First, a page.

What resonates with people and what doesn’t is something I will never truly understand. Blackwater Conspiracy being a case in point. Even back when most of them were Million Dollar Reload they never really quite got the coverage they deserved. But they’re simply too talented for something big not to happen. One listen to the laid-back glory of “Penny For Your Dirty Mind” tells you that. Album number two is due and of the raft of new songs they play (all of which sound like they’ll make the sophomore effort something of a must have) “Yesterday” has the most immediate, southern rock infused feel. They end here with the Black Crowes-ish “Hanging Tree”. Towards its end singer Phil Conalane lets out an extended note, which is partly roar. But not of frustration. No, the general feel of this half an hour is that Blackwater Conspiracy know it might just be – finally – their time.

There are many things that Joanne Shaw Taylor deserves commending on. Her talent over the last decade has never been in question after all, but here’s another.

Playing a hometown show is pressure enough, surely, but to be touring an album that has been out for precisely a day and still having the courage to play most of it, is right up there.

Actually, maybe courage is the wrong word, because anyone who has heard “Reckless Heart” knows that it is very possibly the best album JST has made in her career. In that context, maybe starting with two of its songs is merely a manifestation of the belief that she and her band have in it.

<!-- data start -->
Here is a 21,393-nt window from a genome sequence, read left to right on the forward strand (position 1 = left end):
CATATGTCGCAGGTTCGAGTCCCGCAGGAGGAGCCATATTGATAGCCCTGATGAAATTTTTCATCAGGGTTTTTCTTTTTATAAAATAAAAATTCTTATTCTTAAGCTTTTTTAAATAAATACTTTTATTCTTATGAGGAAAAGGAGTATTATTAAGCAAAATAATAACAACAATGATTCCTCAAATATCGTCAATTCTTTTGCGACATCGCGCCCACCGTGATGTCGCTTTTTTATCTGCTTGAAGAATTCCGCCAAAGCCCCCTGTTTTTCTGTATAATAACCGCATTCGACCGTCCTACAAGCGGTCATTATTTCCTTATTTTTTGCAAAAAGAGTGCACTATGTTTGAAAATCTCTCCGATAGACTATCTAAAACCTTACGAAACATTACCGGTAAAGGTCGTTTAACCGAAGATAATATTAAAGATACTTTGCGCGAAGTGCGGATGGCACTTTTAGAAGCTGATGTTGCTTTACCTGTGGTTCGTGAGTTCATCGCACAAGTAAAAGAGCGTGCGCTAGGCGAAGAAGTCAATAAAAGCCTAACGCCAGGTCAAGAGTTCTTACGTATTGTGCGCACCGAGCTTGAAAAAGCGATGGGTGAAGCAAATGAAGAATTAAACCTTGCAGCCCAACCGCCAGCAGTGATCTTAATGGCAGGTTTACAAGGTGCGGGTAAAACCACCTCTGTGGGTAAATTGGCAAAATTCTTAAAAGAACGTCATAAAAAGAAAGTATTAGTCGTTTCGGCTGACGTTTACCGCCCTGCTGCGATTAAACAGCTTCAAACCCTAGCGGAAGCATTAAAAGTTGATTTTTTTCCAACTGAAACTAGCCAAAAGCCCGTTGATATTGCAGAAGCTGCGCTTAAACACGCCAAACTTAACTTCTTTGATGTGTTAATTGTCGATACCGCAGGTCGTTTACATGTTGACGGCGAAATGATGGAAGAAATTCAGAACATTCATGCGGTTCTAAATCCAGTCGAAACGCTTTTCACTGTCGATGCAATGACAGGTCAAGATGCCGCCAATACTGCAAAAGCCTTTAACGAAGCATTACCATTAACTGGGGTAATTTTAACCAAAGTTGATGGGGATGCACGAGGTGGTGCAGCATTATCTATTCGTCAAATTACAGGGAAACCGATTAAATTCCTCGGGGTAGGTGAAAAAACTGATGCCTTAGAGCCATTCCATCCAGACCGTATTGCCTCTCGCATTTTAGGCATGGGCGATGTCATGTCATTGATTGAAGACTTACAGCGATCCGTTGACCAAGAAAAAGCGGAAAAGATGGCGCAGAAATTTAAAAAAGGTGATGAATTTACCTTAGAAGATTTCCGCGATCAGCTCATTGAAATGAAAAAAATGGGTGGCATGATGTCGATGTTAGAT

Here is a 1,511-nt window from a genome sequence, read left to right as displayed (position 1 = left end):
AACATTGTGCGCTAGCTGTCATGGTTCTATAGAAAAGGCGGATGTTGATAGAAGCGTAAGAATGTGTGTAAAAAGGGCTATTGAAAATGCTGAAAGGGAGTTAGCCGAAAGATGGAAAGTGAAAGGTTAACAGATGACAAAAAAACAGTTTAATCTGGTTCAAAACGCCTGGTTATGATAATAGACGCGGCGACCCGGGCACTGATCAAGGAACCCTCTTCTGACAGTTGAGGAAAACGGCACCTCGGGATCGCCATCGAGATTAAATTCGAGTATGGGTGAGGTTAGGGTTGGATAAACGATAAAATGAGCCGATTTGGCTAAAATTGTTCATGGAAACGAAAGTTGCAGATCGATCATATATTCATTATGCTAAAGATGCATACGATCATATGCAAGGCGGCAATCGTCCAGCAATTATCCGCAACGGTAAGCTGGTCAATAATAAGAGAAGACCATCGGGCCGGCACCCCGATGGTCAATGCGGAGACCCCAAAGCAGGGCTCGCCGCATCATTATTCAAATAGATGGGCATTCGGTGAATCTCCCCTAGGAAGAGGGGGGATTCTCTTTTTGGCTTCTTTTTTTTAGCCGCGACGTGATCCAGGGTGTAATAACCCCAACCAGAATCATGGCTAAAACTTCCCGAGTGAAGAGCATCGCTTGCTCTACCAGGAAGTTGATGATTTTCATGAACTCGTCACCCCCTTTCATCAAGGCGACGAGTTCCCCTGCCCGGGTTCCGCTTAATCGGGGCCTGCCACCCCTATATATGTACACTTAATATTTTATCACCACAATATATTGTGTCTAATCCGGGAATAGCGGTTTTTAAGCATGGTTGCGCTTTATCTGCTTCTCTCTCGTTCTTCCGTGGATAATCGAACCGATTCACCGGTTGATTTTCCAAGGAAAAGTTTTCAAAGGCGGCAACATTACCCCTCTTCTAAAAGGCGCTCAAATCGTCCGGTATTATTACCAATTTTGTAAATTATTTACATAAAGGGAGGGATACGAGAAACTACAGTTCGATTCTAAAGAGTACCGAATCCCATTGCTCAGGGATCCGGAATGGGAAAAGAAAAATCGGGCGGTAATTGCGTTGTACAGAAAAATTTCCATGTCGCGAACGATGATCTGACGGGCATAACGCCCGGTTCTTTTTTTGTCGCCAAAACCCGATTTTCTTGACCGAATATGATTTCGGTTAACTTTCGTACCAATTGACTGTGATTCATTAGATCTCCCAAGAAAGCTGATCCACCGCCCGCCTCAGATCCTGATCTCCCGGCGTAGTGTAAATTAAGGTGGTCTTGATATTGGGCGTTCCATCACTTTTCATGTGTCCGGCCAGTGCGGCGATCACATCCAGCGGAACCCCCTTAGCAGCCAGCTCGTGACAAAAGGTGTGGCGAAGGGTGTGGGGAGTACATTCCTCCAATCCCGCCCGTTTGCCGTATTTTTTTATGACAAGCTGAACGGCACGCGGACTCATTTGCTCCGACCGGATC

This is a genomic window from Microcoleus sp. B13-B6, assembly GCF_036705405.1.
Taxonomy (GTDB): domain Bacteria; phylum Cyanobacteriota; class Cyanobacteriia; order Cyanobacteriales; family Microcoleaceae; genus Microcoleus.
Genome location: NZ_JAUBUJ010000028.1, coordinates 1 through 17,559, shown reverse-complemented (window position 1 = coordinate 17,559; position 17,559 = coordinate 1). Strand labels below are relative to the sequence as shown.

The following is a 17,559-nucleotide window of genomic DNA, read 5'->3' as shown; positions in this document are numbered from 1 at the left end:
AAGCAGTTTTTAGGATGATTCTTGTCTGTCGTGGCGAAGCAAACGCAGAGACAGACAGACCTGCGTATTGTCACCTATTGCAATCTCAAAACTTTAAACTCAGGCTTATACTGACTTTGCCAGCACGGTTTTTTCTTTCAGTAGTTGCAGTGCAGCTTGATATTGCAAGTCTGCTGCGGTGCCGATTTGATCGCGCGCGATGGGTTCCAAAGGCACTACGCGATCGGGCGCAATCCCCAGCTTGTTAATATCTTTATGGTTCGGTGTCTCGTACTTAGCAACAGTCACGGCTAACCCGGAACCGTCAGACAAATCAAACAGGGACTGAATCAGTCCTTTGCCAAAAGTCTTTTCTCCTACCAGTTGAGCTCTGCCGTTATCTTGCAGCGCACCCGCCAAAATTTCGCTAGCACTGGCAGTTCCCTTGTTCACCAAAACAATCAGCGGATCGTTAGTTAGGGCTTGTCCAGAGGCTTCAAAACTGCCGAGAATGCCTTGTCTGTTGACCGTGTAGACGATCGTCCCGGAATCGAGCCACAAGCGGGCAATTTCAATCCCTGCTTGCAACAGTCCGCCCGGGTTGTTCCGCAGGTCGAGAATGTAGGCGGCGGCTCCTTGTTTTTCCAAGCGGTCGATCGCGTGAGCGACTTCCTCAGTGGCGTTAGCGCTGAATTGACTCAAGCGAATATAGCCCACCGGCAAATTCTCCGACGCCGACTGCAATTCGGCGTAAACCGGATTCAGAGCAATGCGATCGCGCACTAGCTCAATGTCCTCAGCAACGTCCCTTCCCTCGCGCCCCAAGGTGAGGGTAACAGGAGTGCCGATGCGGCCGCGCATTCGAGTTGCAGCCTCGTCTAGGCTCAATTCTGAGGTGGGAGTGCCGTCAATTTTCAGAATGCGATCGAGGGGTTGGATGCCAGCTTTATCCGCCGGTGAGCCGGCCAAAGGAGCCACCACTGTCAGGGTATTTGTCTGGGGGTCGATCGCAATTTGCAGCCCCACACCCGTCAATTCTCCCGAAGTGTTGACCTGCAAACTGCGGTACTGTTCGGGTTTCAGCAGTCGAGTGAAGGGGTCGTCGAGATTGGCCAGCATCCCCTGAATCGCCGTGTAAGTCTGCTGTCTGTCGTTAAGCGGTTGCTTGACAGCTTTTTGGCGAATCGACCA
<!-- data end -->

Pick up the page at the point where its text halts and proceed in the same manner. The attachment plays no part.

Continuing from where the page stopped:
Whatever, “In The Mood” – on which she genuinely sounds like she’s ready for anything – is the highlight it is on the record too, and the outright blues of “Creepin’” is proof to anyone who isn’t sure that tonight she absolutely means business.

It’s not solely about the new stuff, though. Everyone is too savvy for that. The likes of “Let It Burn”, “Wrecking Ball” and the wonderful “No Reason To Stay” are all given a fresh coat of paint this evening.

A potential reason for the fact that this is the most invigorated Taylor has looked in a long time is that the superb rhythm section is augmented this time by the wonderful Bob Fridzema on organ. If you’ve seen him play with King King, Sari Schorr and goodness knows who else over the years then you know the fella is the best at the Hammond Organ there is. The centrepiece of the show, arguably, “Time Has Come” is built around his solo, and with Taylor then joining in with a blistering part too, this really is special.

But the songs are the important thing here. This is not an exercise in just tech wizardry. The title track of the new album fits in perfectly, “Going Home” has never sounded better – or more appropriate and closing with “Bad Love” is surely just to fast track this one to be the set finisher for years to come.

The encore is interesting, given that it starts with the almost garage rock of “Mud, Honey” but finishes, as if to bookend the show, with “White Sugar”. And Taylor looks like she’s having the time of her life as she cuts loose and just plays.

The symbolism of starting with new and ending with old is open to interpretation. But how about this:  She’s moved on, but she’s never forgotten her roots in the blues. Joanne Shaw Taylor is pretty much unstoppable right now, and in this form she’s up there with the very, very best.